TUESDAY, June 18 (HealthDay News) -- Overweight and obese people
with rheumatoid arthritis are less likely to go into remission in
the early stages of the disease and require much more drug
treatment than people with normal weight, according to a new
The study included nearly 350 people with early rheumatoid
arthritis (RA) who underwent a treatment meant to achieve remission
of their disease. The strategy included strict follow-up visits, as
well as treatment with steroids and the drug methotrexate, combined
with anti-tumor necrosis factor (anti-TNF) therapy if a good
response didn't occur. Anti-TNF drugs are used to reduce
inflammation in a variety of conditions.
At six and 12 months of follow-up, overweight and obese patients
had lower rates of remission. After 12 months, a higher percentage
of overweight and obese patients were still on anti-TNF therapy,
compared to normal-weight patients.
The researchers also said overweight and obese patients required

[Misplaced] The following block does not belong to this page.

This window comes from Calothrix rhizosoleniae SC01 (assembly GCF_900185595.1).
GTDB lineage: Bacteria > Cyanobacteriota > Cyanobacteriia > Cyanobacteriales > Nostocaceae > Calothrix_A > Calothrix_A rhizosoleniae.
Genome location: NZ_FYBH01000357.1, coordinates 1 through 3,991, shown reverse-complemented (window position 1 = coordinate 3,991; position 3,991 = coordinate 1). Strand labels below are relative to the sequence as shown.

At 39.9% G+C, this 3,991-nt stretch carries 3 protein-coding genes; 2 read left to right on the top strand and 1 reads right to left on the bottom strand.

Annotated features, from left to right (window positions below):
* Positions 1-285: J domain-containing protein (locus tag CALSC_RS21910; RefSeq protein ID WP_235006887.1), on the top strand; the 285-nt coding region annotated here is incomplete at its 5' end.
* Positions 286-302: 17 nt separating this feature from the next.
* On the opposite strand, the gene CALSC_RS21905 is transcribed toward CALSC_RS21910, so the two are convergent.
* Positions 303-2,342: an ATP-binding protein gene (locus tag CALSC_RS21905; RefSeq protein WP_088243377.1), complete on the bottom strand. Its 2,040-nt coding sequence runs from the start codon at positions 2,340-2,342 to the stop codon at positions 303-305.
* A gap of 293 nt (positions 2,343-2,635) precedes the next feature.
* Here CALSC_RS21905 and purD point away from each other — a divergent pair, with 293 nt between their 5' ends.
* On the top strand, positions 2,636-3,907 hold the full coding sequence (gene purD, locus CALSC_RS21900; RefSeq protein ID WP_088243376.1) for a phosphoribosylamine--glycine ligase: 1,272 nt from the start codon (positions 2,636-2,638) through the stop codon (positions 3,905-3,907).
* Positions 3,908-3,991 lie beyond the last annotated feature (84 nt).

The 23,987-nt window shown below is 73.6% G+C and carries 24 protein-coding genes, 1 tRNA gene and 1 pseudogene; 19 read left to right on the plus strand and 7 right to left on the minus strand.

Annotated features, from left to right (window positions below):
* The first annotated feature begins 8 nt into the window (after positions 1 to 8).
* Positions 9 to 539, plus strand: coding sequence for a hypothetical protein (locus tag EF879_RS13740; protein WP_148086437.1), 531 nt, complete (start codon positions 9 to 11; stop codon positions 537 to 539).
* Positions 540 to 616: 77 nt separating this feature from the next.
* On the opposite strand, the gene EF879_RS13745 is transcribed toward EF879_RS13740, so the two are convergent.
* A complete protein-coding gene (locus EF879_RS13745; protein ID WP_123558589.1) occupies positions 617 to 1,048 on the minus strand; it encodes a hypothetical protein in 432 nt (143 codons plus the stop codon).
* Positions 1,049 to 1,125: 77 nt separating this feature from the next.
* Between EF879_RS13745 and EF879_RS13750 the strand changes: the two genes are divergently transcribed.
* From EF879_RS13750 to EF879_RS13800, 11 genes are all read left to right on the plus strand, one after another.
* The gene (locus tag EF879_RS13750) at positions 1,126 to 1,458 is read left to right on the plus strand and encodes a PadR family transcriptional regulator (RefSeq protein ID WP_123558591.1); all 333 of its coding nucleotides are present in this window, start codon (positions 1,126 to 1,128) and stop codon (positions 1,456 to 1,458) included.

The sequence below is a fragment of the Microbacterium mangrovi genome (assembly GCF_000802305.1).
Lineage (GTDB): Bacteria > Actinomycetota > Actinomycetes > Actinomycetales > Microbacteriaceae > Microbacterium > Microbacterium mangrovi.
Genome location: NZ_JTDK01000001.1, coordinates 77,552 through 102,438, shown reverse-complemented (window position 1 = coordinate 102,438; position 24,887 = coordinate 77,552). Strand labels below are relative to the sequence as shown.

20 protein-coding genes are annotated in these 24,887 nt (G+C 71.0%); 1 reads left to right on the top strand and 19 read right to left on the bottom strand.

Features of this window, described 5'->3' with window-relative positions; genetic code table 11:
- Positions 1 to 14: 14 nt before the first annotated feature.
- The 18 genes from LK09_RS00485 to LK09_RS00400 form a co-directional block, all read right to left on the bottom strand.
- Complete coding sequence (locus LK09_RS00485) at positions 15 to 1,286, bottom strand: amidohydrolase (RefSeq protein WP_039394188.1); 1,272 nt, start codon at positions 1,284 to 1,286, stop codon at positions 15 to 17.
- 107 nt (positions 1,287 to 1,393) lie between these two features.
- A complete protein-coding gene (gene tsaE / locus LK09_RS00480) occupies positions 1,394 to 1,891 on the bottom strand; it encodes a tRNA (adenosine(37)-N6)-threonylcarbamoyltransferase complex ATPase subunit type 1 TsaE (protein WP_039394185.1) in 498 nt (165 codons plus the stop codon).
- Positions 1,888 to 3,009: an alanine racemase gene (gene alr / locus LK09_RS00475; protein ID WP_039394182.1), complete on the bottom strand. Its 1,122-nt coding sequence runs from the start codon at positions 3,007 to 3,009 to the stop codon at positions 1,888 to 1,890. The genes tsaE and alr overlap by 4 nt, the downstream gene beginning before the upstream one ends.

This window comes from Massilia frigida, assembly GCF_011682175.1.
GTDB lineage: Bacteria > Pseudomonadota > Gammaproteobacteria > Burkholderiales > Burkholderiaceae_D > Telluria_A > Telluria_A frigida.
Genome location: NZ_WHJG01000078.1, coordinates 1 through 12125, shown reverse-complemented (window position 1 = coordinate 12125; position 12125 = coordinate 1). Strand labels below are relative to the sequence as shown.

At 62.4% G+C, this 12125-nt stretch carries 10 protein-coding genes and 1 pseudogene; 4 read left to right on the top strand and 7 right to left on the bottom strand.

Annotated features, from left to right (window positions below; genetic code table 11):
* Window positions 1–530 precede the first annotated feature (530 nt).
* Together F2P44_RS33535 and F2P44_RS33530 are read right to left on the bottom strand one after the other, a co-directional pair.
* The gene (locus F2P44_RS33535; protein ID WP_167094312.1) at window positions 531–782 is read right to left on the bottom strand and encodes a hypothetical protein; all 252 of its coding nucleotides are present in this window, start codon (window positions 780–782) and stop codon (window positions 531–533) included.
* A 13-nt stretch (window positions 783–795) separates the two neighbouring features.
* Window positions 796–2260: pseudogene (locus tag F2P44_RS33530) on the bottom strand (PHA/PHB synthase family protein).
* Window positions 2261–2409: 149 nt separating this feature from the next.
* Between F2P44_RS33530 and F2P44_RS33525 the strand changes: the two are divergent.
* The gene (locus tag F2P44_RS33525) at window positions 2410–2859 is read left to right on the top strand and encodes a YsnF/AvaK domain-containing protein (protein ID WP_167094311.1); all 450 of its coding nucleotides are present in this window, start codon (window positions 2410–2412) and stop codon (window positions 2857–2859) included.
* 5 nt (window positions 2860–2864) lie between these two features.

2.4 times more anti-TNF therapy throughout the study than
The study was presented Friday at the annual meeting of the
European League Against Rheumatism in Madrid, Spain. The data and
conclusions should be viewed as preliminary until published in a
"Obesity and rheumatoid arthritis are both on the rise, with
devastating effects on individuals and society as a whole," study
author Elisa Gremese said in an organization news release. "These
data reinforce the link between obesity and inflammation, and
establish that [weight] is one of the few modifiable variables
influencing the major outcomes in RA."
"There is an urgent need to address the issues of overweight and
obesity to improve patients' chances of successful remission," said
Gremese, of the Institute of Rheumatology and Affine Sciences at
the Catholic University of the Sacred Heart, in Rome.
Rheumatoid arthritis affects about one in 100 people worldwide.
It can cause pain, stiffness, progressive joint destruction and
deformity, and reduce physical function, quality of life, life
expectancy and the ability to work.
The U.S. National Institute of Arthritis and Musculoskeletal and
Skin Diseases has more about